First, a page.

From the Seattle Times:
Harry SantamÃ¤ki vows to take a sip of cod liver oil from the bottle on his desk if he ever utters the word phone.
That’s odd, considering SantamÃ¤ki works at Nokia, the largest mobile phone maker in the world.
“We are forbidden to call them phones,” said the vice president of multimedia strategy and business development. Instead, they’re “multimedia computers.”
And so they are.Â Nokia’s products are some of the sharpest looking, most capable and popular phones in the world.Â They’re also full blown multimedia computers, as are Microsoft’s Smartphones, the Treo, and (to a lesser extent) Blackberry.Â Blackberry has most of the capabilities I use on a day to day basis: email, voice, contacts, calendar.Â Do I need a PC?Â For storage, certain applications, and lengthy document composition, absolutely.
The Times piece is worth a read.Â Nokia’s vision is large, and compelling.Â AsÂ a userÂ of their very popular N70 and N90 products, though, I can tell you that two things are holding them back:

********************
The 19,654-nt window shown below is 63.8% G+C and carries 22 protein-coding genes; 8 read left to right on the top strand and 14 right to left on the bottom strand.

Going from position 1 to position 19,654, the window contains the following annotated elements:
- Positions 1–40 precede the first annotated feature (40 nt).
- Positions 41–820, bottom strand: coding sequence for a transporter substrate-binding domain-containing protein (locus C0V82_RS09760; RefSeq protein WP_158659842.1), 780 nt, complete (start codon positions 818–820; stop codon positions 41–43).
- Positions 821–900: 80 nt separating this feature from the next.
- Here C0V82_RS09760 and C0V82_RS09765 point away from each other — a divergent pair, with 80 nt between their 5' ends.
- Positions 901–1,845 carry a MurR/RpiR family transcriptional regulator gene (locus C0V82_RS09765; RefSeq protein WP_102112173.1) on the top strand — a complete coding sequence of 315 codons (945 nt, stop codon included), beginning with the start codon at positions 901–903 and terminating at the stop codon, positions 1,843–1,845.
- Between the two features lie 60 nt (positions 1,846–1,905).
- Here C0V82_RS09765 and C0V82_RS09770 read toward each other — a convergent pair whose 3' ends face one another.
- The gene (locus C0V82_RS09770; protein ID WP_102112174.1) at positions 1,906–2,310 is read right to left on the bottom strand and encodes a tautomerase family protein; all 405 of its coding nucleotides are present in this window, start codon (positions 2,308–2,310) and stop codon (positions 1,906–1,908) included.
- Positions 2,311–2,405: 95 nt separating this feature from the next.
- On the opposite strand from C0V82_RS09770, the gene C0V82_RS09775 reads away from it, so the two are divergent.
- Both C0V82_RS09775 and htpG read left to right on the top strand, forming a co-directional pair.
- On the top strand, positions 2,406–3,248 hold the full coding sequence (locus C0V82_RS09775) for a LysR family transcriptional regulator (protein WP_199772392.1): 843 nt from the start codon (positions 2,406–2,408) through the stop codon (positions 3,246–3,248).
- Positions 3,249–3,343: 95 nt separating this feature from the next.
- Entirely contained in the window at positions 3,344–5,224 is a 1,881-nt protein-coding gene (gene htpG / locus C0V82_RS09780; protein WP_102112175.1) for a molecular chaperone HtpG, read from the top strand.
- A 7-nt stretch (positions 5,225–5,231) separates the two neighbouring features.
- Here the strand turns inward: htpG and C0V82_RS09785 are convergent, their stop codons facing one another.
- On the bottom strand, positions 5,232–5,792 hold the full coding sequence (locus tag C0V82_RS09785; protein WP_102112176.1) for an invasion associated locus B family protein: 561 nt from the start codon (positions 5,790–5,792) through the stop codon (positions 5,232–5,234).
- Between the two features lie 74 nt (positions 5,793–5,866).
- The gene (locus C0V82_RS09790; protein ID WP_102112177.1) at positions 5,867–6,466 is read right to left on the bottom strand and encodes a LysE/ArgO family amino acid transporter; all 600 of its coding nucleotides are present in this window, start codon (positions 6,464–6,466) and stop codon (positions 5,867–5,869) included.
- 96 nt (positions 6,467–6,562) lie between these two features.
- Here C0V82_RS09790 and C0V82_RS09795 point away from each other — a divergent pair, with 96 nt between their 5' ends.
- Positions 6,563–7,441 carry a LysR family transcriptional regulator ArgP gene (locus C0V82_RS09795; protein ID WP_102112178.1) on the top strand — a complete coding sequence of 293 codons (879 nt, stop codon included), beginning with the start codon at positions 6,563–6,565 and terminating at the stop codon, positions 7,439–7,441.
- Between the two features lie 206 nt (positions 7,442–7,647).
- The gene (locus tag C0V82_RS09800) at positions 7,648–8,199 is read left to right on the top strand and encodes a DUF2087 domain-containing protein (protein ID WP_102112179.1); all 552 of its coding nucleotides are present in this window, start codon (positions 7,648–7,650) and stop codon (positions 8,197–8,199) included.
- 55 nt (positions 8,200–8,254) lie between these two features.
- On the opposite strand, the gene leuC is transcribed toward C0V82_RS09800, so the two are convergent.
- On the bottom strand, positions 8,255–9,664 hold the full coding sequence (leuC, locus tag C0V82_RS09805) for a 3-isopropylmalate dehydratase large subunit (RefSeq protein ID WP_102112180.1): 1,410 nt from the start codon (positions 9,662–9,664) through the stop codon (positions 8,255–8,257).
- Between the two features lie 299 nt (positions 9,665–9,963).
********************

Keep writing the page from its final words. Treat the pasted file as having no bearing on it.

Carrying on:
- Metered wireless internet access.Â Rogers ridiculously low cap on their “unlimited” plan, combined with their egregious overage charges makes the it costly to take full advantage of the capabilities of Nokia’s products.Â
- User experience.Â These are complex devices, with many capabilities, that users are expected to manipulate with a standard 10 digit keypad and a few soft-buttons.Â Most people won’t have the patience to delve deeply into the capabilities of the product.Â Nokia has the right idea with the cameras in both of these phones — they come on automatically when the user manipulates the lensÂ or lens cover.
Despite these flaws, Nokia’s N-series products areÂ beautifully made “multi-media computers”